The basic functions of kernel security check failure are to load and execute processes, manage I / O and provide an interface between kernel space and user space programs.
With rare exceptions, kernel security check failure are not limited to their basic functionality. The functions of the micro-cores are generally found in the cores: a memory manager and a scheduler, as well as inter-process communication functions .
Apart from the previously listed functions, many kernels also provide less fundamental functions such as:
file system management ;
several specialized schedulers ( batch , real time, inputs / outputs, etc.);
notions of extended processes such as light processes ;
network media ( TCP / IP , PPP , firewall , etc.);
network services ( NFS , etc.).
Finally, most kernels also provide driver models and drivers for the hardware.
In addition to the basic features, all of the following features (including hardware drivers, network and file system functions, or services) are not necessarily provided by an operating system kernel. These operating system functions can be implemented both in the user space and in the kernel security check failure itself. Their implementation in the core is done for the sole purpose of increasing performance. Indeed, according to the design of the kernel, the same function called from the user space or the kernel space has a notoriously different time cost. If this function call is common, it may be useful to integrate these functions with the kernel to increase performance.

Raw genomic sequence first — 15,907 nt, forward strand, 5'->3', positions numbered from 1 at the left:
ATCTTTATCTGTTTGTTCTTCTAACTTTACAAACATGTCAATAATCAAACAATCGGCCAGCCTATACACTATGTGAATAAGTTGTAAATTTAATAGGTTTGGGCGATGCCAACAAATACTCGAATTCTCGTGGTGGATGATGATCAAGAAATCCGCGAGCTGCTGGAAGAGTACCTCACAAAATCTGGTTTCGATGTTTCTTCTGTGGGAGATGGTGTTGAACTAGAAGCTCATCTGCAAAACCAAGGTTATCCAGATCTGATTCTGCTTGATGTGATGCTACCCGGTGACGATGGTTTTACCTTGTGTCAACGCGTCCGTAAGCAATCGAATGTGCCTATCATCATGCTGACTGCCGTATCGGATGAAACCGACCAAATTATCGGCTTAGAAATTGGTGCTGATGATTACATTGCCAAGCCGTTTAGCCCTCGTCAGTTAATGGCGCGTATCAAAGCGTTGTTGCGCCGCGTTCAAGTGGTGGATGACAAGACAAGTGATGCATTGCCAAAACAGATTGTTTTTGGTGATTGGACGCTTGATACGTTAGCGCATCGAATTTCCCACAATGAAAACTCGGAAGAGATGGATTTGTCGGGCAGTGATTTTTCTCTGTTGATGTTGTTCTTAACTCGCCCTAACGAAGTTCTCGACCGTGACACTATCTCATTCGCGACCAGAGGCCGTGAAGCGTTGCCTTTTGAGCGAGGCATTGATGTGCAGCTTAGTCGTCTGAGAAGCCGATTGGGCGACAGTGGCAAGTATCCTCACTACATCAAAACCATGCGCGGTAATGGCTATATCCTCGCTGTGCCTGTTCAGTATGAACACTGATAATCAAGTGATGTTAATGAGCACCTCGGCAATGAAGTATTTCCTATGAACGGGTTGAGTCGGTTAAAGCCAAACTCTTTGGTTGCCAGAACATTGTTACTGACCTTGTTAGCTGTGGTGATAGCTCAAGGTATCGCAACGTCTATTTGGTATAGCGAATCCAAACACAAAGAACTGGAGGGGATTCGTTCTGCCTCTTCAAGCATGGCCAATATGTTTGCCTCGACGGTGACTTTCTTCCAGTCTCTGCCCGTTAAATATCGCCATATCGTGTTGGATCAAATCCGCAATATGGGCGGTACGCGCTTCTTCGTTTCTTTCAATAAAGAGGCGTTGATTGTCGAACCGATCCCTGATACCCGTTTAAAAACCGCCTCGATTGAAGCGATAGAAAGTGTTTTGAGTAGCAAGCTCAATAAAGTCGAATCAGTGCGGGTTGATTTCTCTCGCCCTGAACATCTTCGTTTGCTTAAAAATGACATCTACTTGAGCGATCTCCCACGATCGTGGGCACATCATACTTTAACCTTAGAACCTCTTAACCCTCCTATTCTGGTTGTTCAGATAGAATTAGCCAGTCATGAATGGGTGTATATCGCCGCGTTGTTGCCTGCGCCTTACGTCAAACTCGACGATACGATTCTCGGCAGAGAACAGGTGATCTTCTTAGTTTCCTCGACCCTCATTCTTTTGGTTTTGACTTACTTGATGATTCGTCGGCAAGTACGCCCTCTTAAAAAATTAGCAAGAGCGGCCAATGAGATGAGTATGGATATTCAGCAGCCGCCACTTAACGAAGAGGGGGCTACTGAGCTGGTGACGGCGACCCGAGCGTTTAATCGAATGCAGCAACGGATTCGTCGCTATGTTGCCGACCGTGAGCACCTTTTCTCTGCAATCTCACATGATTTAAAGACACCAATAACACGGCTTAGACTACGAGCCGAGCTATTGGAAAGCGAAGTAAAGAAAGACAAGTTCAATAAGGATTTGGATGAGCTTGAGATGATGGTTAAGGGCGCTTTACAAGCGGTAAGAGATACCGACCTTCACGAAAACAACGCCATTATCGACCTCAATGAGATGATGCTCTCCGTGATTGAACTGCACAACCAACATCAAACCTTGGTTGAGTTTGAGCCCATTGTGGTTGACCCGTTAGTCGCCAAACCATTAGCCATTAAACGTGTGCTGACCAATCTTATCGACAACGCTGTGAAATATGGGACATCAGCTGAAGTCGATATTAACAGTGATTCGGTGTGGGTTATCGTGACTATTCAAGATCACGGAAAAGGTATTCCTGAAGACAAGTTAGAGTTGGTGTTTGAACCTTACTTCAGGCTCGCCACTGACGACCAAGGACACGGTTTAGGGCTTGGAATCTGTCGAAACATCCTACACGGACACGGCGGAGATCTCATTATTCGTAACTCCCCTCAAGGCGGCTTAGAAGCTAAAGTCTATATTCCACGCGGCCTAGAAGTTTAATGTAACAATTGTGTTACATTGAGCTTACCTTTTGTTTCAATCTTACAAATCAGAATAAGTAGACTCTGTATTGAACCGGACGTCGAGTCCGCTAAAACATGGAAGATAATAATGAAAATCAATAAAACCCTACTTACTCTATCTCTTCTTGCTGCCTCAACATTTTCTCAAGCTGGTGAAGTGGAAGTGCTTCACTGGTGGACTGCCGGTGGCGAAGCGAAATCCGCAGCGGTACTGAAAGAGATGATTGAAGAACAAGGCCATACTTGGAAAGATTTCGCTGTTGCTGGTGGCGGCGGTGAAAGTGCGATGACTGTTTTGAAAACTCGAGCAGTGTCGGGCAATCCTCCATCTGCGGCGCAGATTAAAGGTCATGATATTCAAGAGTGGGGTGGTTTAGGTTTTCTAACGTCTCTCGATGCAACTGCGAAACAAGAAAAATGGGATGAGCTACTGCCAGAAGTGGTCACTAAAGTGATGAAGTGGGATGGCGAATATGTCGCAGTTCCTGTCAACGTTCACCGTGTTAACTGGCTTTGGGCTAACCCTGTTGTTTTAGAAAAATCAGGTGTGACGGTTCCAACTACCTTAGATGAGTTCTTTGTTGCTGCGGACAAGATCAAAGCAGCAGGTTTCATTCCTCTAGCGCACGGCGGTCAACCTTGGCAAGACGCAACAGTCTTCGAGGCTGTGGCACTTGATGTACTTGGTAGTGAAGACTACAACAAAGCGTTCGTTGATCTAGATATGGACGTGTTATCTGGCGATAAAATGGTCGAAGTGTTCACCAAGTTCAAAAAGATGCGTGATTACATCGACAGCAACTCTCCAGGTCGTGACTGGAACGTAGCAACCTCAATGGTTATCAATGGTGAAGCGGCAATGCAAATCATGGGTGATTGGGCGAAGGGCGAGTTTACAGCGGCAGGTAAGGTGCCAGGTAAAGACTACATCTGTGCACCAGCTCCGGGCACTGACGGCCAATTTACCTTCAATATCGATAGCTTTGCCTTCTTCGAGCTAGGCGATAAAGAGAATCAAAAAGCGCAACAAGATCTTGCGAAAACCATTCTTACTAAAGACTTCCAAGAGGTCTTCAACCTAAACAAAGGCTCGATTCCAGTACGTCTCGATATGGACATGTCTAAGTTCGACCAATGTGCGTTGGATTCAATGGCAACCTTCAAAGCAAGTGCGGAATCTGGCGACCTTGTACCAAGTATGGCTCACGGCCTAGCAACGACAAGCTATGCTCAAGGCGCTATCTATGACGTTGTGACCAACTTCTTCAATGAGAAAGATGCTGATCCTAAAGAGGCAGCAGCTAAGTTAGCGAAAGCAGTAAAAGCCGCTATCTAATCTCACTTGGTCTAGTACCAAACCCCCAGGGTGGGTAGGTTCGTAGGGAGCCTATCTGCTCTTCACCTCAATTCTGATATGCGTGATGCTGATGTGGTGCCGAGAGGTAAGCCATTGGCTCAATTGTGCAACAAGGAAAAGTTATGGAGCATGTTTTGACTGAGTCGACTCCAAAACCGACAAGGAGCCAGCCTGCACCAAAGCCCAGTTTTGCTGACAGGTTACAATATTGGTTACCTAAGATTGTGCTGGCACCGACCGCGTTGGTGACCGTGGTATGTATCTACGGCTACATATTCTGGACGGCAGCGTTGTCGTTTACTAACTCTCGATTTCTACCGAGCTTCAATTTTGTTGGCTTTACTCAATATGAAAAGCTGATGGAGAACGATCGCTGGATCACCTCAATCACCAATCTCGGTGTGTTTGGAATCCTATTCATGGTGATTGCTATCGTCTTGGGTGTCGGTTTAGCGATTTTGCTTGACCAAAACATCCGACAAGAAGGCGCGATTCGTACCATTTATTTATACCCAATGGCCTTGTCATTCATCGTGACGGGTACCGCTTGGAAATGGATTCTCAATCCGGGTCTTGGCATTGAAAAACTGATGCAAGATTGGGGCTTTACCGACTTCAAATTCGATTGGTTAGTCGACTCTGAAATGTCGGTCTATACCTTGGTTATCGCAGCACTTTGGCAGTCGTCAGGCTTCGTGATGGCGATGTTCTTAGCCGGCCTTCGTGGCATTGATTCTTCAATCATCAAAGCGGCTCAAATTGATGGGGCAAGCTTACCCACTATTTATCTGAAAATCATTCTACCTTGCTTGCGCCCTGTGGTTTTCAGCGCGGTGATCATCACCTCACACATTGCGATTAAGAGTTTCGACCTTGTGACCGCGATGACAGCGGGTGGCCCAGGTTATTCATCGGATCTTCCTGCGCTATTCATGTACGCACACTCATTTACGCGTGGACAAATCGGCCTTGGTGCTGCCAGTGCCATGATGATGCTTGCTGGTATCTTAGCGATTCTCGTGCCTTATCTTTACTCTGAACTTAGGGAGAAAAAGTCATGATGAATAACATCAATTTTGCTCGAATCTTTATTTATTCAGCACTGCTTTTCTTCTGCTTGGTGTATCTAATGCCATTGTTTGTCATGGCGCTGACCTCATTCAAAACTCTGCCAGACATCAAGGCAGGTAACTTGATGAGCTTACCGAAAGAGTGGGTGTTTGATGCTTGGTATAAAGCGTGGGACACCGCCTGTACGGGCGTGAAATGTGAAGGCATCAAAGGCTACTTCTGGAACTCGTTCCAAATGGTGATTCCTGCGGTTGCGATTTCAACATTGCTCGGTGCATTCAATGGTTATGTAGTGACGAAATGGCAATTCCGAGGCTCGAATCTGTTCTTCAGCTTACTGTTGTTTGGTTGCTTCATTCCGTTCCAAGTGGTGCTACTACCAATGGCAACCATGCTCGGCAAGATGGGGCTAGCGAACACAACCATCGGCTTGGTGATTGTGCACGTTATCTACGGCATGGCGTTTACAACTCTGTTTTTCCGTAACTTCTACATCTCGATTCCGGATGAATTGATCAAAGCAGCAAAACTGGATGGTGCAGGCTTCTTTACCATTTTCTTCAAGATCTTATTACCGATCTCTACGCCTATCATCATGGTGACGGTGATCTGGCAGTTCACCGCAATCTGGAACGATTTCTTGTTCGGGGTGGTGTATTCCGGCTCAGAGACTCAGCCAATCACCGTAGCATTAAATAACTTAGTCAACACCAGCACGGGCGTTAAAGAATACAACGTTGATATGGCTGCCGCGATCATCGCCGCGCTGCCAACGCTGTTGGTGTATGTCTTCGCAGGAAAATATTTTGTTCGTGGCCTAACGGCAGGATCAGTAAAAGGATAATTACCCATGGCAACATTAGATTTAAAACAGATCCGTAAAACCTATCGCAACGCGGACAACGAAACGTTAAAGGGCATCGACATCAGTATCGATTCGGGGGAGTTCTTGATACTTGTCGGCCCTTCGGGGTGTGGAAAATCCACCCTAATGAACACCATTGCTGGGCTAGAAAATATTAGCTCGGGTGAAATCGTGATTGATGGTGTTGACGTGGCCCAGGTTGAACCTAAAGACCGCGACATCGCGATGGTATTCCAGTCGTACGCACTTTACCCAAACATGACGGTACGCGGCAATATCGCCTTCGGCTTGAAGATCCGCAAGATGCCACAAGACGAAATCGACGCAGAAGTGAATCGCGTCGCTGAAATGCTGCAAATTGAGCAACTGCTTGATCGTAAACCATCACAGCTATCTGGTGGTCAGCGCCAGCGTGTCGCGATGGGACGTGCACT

These techniques are used to overcome kernel defects such as high latencies . Whenever possible, it is best to write software out of the kernel security check failure in the user space. Indeed, writing in kernel security check failure space supposes the absence of mechanisms such as the protection of the memory. It is therefore more complex to write software running in the kernel space rather than in the user space, the bugs and security flaws being more dangerous.
The scheduler of an operating system only makes sense in a multitasking system. It manages the order in which the instructions of different tasks are executed and is responsible for the backup and restoration of the context of the tasks (this context is made up of processor registers), also called context switching .
Most modern schedulers allow to indicate on which processor are performed the tasks. Some also allow you to migrate tasks to other machines in a compute cluster .
The scheduling algorithm determines which task should execute in priority and on which processor. This algorithm must make it possible to use the resources of the machine efficiently.
The scheduling can be of the “cooperative” type: the tasks must be written in such a way as to cooperate with one a006nother and thus accept their suspension for the execution of another task. Scheduling can also be preemptive : the scheduler is responsible for interrupting the tasks and choosing the next one to execute. Some kernels themselves are preemptive: the scheduler can interrupt the kernel security check failure itself to make room for an activity (typically, always in the kernel) of higher priority